Congratulations August 2009 Graduates!

August,  2009

The Department of Statistics would like to congratulate all of its August 2009 graduates. On August 8, 2009, Purdue University and the Department of Statistics awarded degrees to the following people:

Paul Kidwell and Cherie Ochsenfeld

Pictured left to right: Paul Kidwell and Cherie Ochsenfeld (click on image to see the larger version)

Ph.D. Graduates - (Advisor) Dissertation Title

  • Mr. Yunxiao He - (Chuanhai Liu) "Improving the EM Algorithm for Maximum Likelihood Inference"
  • Ms. Lanqing Hua - (Bruce A. Craig) "Statistical Inference of Protein Structure Using Small-Angle X-Ray Scattering Data"
  • Mr. Paul Kidwell - (William S. Cleveland, Guy Lebanon) "Methods for Analyzing Rankings and Network Intrusion Detection"
  • Mr. Ryan Martin - (Jayanta K. Ghosh, Chuanhai Liu) "Fast Nonparametric Estimation of a Mixing Distribution with Application to High-Dimensional Inference"
  • Ms. Cherie Ochsenfeld - (Rebecca W. Doerge, Kristofer Jennings) "Mixed Models in Quantitative Trait Loci and Association Mapping with Bootstrap Threshold"
  • Mr. Yang Zhao - (Guy Lebanon) "Local Likelihood Modeling of the Concept Drift Phenomenon"

M.S. Graduates

  • Mr. Douglas Baumann
  • Ms. Hongmei Ding
  • Ms. Fang Liu
  • Ms. Jiao Song
  • Mr. Yifeng Yang
  • Mr. Wei Zhang

Graduate Certificates

  • Mr. Melvin Lamboy-Ruiz

Undergraduates in Statistics

  • Mr. Jacob T. Dummitt
  • Mr. Scott M. Moeller

Actuarial Science Majors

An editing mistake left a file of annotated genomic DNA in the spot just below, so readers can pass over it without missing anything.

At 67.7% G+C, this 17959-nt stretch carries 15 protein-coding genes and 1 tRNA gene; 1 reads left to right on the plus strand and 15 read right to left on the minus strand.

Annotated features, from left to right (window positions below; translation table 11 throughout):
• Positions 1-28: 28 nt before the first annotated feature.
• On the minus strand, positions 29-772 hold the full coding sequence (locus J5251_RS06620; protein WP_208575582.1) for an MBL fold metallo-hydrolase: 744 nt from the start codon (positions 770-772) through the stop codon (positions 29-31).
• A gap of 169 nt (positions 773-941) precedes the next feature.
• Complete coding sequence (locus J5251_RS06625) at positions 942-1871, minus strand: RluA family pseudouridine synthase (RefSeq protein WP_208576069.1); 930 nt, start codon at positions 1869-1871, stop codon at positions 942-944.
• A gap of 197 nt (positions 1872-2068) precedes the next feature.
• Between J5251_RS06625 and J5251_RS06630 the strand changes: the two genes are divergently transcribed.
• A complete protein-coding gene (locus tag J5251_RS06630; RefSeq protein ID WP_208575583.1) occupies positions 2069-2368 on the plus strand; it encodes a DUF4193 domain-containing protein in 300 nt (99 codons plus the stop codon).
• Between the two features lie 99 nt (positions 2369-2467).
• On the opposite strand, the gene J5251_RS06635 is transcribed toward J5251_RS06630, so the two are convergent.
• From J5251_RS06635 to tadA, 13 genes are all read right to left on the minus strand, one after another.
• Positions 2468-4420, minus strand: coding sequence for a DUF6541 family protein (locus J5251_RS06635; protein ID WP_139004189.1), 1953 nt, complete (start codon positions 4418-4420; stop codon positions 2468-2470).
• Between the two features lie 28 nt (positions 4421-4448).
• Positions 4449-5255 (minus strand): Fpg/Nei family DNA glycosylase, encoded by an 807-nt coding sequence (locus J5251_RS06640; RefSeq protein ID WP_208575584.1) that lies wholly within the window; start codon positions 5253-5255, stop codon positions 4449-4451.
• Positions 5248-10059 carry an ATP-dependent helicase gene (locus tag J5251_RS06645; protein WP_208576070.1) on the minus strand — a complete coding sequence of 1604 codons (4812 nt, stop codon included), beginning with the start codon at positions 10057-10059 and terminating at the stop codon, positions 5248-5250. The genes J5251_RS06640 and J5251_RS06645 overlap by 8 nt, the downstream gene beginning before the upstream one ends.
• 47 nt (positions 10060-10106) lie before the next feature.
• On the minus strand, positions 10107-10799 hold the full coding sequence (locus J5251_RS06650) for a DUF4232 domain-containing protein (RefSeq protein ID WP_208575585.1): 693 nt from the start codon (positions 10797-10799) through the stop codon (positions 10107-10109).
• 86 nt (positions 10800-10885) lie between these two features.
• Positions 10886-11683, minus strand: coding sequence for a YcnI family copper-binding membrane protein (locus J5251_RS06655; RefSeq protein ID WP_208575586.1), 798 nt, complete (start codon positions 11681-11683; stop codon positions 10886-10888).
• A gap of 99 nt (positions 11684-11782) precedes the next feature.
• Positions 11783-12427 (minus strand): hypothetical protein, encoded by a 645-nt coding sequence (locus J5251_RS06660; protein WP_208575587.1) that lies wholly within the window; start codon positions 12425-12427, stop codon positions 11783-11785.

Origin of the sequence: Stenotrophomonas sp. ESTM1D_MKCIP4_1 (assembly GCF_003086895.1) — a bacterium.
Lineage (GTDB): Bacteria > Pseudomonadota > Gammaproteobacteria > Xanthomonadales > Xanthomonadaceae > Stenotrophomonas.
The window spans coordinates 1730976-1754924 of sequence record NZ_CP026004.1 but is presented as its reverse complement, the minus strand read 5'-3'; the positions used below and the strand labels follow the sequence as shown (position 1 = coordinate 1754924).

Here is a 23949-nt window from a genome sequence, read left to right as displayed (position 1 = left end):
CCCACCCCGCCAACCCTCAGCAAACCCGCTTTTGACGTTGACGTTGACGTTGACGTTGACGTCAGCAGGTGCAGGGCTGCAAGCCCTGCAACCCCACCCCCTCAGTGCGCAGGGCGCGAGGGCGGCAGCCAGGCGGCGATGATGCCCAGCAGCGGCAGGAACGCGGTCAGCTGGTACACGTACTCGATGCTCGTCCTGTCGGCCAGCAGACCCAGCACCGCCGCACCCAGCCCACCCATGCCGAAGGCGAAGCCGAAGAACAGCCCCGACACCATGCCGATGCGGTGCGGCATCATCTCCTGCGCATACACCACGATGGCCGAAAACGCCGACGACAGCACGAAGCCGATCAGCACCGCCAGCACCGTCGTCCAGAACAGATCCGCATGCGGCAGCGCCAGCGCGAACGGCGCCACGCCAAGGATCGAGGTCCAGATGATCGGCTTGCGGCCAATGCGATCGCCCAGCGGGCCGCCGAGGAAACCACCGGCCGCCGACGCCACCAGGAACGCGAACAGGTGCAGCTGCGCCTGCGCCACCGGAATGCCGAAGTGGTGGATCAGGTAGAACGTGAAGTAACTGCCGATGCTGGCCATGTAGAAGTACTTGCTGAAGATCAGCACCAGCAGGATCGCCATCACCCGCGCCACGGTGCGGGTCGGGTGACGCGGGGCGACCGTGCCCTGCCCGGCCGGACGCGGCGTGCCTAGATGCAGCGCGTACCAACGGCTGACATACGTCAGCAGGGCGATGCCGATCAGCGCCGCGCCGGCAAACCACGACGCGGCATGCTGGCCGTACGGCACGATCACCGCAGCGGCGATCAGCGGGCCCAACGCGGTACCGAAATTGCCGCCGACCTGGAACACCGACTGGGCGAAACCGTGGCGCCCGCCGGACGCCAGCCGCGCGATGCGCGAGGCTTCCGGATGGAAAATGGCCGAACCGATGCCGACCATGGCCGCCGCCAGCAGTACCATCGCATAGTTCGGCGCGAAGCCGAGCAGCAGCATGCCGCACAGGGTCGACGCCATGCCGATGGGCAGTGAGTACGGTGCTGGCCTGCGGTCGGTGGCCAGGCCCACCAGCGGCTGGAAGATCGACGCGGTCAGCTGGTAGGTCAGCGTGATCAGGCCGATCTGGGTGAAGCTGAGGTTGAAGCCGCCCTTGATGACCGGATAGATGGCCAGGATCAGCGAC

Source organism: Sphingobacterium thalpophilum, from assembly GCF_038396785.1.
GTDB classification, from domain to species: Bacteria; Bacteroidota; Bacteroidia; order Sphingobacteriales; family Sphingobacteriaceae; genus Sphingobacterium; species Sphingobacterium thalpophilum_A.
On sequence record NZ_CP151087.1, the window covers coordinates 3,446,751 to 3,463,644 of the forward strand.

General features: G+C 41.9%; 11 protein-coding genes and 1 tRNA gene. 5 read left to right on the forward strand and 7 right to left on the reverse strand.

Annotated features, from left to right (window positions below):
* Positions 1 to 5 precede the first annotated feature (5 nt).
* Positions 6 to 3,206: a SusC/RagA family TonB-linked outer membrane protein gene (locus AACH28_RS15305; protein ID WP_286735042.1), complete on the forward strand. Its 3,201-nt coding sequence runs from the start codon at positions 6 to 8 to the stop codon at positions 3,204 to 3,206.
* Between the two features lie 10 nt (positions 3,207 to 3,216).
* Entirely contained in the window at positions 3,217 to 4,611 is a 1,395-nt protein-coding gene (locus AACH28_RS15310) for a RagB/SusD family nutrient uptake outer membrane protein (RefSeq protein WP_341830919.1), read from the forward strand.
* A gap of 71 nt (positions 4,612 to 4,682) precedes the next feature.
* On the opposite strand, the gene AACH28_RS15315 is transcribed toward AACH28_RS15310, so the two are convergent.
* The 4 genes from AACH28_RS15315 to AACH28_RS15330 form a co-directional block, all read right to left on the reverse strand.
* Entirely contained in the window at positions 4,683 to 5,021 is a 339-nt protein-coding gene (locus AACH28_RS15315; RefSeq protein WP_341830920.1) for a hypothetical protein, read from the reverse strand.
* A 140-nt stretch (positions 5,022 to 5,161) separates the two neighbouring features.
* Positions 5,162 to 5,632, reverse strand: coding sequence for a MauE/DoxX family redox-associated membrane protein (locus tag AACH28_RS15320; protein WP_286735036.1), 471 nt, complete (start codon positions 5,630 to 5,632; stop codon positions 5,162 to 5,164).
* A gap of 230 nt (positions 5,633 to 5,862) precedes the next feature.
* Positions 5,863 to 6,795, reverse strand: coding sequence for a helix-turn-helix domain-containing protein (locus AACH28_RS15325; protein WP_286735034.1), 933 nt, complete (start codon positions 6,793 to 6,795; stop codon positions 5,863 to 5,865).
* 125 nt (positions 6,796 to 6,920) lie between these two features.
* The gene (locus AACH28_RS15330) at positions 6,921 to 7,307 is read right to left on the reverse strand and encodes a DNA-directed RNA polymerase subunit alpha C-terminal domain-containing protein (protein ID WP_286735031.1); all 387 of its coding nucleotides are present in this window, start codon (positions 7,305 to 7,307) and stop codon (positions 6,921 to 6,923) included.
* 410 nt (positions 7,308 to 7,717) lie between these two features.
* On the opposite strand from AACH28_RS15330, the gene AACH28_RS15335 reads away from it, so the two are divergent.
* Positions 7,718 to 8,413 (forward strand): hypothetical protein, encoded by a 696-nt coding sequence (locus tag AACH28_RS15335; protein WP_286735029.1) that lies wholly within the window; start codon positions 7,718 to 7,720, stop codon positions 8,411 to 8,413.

• Ms. Melanee N. Dallas
  • Mr. Jacob T. Dummitt

So far for the year 2009, the Department of Statistics has graduated 10 Ph.D. students, 19 M.S. students, 5 Graduate Certificate students, 31 Undergraduate Statistics students and 24 Actuarial Science students.

Paul Kidwell

Paul Kidwell

We would like to highlight the achievements of one of the Department's August 2009 graduates, Dr. Paul Kidwell, whose advisors were Professor William S. Cleveland and Professor Guy Lebanon. Kidwell's research is highly interdisciplinary, combining ideas from probability, statistics, combinatorics, and computation. He developed a framework for modeling ranked data that is statistically consistent without parametric assumptions, and is computationally efficient. In addition to applying it to real world data, Kidwell also studied its statistical properties and characterized its bias and variance. This was done by using generating functions to enumerate inversions which constitute Kendall's tau - a popular distance for permutations.

These contributions are important for analyzing preference data such as election results, movie recommendations, and psychological surveys. In addition to visualizing the data and estimating the underlying distribution they lead to a new theory of survey design where surveys involving preferences may be designed to trade off statistical accuracy for survey complexity.

Kidwell has accepted a post-doc position at the Lawrence Livermore National Lab.

Best wishes to all of our graduates. We look forward to hearing from you!